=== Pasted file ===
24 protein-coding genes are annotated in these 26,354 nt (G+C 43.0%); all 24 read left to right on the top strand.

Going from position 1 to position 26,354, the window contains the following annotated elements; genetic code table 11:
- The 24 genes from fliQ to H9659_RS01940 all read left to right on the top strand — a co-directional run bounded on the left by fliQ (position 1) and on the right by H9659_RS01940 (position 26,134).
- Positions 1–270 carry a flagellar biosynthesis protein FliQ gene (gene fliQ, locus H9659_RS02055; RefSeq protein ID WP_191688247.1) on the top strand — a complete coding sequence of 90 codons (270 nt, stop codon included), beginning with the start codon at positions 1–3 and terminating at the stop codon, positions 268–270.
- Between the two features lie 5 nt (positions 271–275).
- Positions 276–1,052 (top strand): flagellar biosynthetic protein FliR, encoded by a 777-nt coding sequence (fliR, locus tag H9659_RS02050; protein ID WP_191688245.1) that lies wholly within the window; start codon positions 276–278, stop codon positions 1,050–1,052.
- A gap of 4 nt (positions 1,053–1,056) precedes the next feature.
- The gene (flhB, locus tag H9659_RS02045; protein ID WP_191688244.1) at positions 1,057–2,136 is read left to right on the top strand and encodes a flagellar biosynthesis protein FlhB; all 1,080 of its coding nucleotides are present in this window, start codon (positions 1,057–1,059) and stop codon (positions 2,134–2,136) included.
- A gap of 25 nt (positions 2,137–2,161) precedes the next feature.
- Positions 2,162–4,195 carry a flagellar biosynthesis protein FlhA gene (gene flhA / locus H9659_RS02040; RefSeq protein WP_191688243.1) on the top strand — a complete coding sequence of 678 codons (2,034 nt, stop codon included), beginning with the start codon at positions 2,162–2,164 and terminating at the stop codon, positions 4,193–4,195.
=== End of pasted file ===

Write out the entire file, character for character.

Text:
24 protein-coding genes are annotated in these 26,354 nt (G+C 43.0%); all 24 read left to right on the top strand.

Going from position 1 to position 26,354, the window contains the following annotated elements; genetic code table 11:
- The 24 genes from fliQ to H9659_RS01940 all read left to right on the top strand — a co-directional run bounded on the left by fliQ (position 1) and on the right by H9659_RS01940 (position 26,134).
- Positions 1–270 carry a flagellar biosynthesis protein FliQ gene (gene fliQ, locus H9659_RS02055; RefSeq protein ID WP_191688247.1) on the top strand — a complete coding sequence of 90 codons (270 nt, stop codon included), beginning with the start codon at positions 1–3 and terminating at the stop codon, positions 268–270.
- Between the two features lie 5 nt (positions 271–275).
- Positions 276–1,052 (top strand): flagellar biosynthetic protein FliR, encoded by a 777-nt coding sequence (fliR, locus tag H9659_RS02050; protein ID WP_191688245.1) that lies wholly within the window; start codon positions 276–278, stop codon positions 1,050–1,052.
- A gap of 4 nt (positions 1,053–1,056) precedes the next feature.
- The gene (flhB, locus tag H9659_RS02045; protein ID WP_191688244.1) at positions 1,057–2,136 is read left to right on the top strand and encodes a flagellar biosynthesis protein FlhB; all 1,080 of its coding nucleotides are present in this window, start codon (positions 1,057–1,059) and stop codon (positions 2,134–2,136) included.
- A gap of 25 nt (positions 2,137–2,161) precedes the next feature.
- Positions 2,162–4,195 carry a flagellar biosynthesis protein FlhA gene (gene flhA / locus H9659_RS02040; RefSeq protein WP_191688243.1) on the top strand — a complete coding sequence of 678 codons (2,034 nt, stop codon included), beginning with the start codon at positions 2,162–2,164 and terminating at the stop codon, positions 4,193–4,195.